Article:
Tag Archives: movie

A Horrible Confession

It’s that time of year again.

The second half of October is, in the eyes of the English-speaking world, a time for carving pumpkins, picking a scary costume and reading horror books. In other words, Halloween’s coming!

In Slovenia, we typically never celebrated Halloween as a holiday. We do get a free day for November 1, All Saints’ Day, and visit the graves of the people who meant something to us and passed away. We also light loads of candles. In recent years, however, Halloween parties have become more popular, especially among the student population (costume parties are always a favourite). :)

But I don’t like it. I find it weird that Anglo-American habits are leaking into our culture, even though I’m all for multiculturality. At a risk of souding like a grumpy old lady, it’s a very commercial practice, what with the spooky paraphernalia and costumes – much like Valentine’s Day which was never a huge thing in Slovenia until the arrival of American pop culture. We have a holiday called Pust (at the beginning of Lent), when we dress up in all sorts of costumes and try to chase winter away.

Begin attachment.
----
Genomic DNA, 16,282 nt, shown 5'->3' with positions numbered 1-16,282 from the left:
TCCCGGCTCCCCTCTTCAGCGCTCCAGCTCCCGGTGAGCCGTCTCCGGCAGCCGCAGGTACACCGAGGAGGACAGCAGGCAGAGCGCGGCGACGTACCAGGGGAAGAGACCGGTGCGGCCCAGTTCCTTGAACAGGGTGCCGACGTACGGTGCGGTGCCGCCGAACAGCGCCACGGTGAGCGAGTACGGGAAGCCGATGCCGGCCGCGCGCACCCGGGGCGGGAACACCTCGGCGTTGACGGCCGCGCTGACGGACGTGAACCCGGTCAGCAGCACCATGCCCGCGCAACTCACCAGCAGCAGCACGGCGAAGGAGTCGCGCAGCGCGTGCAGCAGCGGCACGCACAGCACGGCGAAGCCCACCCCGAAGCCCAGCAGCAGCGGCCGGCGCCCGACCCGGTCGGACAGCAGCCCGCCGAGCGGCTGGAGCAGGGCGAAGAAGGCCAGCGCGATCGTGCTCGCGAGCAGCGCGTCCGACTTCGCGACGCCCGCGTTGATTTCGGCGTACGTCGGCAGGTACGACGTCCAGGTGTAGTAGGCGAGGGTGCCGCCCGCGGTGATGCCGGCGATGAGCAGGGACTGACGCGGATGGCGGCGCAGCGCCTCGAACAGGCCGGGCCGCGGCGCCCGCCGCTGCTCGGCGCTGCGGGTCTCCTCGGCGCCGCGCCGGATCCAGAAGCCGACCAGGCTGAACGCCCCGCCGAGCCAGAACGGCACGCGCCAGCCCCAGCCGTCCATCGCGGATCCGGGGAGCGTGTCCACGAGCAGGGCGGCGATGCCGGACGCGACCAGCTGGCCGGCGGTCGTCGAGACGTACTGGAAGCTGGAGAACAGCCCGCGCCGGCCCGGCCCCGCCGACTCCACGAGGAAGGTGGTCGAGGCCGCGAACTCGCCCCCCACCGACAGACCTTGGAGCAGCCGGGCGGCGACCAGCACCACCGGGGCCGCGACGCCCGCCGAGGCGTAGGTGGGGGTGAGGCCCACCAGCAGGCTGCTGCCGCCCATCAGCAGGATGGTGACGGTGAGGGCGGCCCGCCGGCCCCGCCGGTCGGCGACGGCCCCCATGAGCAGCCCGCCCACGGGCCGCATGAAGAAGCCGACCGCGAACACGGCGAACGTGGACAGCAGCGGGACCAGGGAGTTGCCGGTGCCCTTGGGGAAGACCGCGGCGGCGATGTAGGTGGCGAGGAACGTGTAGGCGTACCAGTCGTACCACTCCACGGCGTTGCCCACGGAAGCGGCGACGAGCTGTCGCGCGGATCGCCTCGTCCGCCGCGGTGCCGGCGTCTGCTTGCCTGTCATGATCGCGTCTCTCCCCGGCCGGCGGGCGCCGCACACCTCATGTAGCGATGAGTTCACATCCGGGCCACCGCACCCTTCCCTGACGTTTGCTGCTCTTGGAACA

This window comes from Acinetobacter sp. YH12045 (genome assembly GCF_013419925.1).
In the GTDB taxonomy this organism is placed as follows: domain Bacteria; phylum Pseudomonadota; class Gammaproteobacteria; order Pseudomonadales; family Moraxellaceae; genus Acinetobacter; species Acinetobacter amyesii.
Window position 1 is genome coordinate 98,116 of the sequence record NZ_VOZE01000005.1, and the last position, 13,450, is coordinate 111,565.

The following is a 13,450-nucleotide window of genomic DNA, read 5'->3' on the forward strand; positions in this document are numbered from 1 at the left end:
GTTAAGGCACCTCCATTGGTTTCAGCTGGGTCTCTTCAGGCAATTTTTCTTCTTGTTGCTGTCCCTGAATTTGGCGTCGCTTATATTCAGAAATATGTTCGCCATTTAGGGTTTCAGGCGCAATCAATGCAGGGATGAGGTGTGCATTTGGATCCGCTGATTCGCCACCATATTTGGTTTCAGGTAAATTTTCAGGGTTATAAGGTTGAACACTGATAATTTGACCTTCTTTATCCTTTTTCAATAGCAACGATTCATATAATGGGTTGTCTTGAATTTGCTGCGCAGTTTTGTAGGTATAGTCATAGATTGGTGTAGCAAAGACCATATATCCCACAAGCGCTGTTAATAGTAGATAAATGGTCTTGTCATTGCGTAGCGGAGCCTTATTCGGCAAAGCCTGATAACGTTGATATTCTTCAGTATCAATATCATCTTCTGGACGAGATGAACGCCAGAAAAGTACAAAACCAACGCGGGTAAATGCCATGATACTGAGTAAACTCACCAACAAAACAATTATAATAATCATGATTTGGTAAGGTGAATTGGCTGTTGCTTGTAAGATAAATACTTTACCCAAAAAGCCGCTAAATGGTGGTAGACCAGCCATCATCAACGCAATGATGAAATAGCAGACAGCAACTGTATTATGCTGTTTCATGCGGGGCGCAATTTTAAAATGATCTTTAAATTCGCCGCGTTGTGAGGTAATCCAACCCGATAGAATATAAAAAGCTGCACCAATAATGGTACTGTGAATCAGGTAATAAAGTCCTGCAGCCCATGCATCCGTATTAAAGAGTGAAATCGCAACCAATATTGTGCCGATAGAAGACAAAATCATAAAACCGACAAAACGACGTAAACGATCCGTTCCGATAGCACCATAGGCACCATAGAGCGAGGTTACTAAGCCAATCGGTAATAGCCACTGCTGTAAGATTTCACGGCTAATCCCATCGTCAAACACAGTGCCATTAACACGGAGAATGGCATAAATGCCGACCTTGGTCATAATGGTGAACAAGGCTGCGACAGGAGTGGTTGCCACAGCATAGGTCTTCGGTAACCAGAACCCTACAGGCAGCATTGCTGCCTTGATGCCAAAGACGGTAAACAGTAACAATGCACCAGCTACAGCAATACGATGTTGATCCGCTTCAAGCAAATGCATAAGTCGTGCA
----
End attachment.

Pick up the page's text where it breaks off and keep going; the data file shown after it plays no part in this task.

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To be honest, though, much of my dislike for Halloween stems from my intense dislike of anything horror-related. I am a total chicken when it comes to movies and books that are even remotely scary.

I used to watch horror movies, but I stopped because they gave me nightmares. I specifically remember the last horror movie I saw, the original version of Rec, which is so terrifying I can’t even think about it without shuddering. Seriously, it’s a problem for me. I once walked out of the movie theatre when I realised a movie we were going to see was a horror story (it was The Orphanage and I’m really glad I didn’t stay because little kids’ ghosts are just something I can’t deal with).

I’m not sure I ever read any true horror books, unless Bram Stoker’s Dracula counts as one, and I didn’t finish that one because my brother scared the living hell out of me when he jumped at me, yelling like a crazy person, while I was reading it. I’m telling you, I’m not a fan of scary stuff.